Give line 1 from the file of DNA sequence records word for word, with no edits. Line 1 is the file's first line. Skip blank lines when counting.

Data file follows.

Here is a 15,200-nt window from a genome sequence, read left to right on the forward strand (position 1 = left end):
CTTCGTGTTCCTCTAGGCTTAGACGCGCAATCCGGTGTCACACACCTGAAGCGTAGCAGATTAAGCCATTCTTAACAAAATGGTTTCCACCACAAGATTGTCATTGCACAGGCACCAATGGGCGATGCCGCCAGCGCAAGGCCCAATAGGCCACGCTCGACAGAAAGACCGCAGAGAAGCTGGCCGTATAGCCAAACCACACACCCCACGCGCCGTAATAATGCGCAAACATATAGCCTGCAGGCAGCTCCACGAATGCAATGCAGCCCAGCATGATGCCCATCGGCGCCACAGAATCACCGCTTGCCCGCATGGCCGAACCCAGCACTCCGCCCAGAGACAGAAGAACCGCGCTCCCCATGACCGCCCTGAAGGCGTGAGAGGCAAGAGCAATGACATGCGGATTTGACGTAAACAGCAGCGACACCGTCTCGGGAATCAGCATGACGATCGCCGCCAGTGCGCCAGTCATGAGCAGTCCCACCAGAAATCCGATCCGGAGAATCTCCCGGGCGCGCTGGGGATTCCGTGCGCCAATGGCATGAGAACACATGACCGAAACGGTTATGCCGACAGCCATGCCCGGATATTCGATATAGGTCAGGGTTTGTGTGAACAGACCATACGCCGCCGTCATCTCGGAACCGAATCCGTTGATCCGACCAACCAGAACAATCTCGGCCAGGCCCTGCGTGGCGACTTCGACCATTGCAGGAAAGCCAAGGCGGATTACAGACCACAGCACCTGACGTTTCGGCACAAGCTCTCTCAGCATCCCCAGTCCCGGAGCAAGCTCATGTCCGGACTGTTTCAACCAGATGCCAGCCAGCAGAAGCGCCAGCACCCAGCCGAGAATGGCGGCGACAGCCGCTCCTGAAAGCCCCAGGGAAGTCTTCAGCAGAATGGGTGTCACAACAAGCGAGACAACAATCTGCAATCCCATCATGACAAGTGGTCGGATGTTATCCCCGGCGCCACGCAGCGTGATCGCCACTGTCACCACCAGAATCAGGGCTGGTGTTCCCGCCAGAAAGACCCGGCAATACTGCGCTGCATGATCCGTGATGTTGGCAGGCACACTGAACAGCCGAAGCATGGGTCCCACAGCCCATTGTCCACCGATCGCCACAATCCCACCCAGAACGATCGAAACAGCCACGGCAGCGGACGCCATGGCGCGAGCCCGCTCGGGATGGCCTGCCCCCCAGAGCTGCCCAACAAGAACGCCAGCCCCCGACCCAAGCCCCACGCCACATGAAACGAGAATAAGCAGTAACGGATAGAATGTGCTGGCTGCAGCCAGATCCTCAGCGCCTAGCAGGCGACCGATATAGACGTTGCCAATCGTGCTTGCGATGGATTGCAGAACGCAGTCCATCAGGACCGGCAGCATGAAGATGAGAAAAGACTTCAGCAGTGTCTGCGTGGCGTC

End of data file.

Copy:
Here is a 15,200-nt window from a genome sequence, read left to right on the forward strand (position 1 = left end):